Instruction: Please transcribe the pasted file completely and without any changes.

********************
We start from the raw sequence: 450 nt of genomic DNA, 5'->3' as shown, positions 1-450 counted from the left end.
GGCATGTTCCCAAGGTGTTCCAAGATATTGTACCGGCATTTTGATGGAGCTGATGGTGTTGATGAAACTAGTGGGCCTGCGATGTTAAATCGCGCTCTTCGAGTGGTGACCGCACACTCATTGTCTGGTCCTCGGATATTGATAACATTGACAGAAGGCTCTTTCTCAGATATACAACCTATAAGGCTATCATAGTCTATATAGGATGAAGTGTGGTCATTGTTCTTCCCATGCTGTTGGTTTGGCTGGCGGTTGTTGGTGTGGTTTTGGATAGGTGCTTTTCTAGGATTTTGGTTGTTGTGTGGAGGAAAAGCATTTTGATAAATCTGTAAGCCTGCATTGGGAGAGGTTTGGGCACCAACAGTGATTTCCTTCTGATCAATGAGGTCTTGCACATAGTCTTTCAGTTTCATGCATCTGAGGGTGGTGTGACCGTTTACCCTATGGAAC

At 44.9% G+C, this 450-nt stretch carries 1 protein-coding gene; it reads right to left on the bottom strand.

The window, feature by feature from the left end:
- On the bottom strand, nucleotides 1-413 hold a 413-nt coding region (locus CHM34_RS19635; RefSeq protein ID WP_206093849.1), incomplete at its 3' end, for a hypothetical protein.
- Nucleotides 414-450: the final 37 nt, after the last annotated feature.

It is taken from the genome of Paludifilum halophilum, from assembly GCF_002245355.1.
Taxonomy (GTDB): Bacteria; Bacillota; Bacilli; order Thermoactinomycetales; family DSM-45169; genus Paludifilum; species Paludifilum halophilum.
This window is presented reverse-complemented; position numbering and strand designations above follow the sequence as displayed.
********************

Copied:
We start from the raw sequence: 450 nt of genomic DNA, 5'->3' as shown, positions 1-450 counted from the left end.
GGCATGTTCCCAAGGTGTTCCAAGATATTGTACCGGCATTTTGATGGAGCTGATGGTGTTGATGAAACTAGTGGGCCTGCGATGTTAAATCGCGCTCTTCGAGTGGTGACCGCACACTCATTGTCTGGTCCTCGGATATTGATAACATTGACAGAAGGCTCTTTCTCAGATATACAACCTATAAGGCTATCATAGTCTATATAGGATGAAGTGTGGTCATTGTTCTTCCCATGCTGTTGGTTTGGCTGGCGGTTGTTGGTGTGGTTTTGGATAGGTGCTTTTCTAGGATTTTGGTTGTTGTGTGGAGGAAAAGCATTTTGATAAATCTGTAAGCCTGCATTGGGAGAGGTTTGGGCACCAACAGTGATTTCCTTCTGATCAATGAGGTCTTGCACATAGTCTTTCAGTTTCATGCATCTGAGGGTGGTGTGACCGTTTACCCTATGGAAC

At 44.9% G+C, this 450-nt stretch carries 1 protein-coding gene; it reads right to left on the bottom strand.

The window, feature by feature from the left end:
- On the bottom strand, nucleotides 1-413 hold a 413-nt coding region (locus CHM34_RS19635; RefSeq protein ID WP_206093849.1), incomplete at its 3' end, for a hypothetical protein.
- Nucleotides 414-450: the final 37 nt, after the last annotated feature.

It is taken from the genome of Paludifilum halophilum, from assembly GCF_002245355.1.
Taxonomy (GTDB): Bacteria; Bacillota; Bacilli; order Thermoactinomycetales; family DSM-45169; genus Paludifilum; species Paludifilum halophilum.
This window is presented reverse-complemented; position numbering and strand designations above follow the sequence as displayed.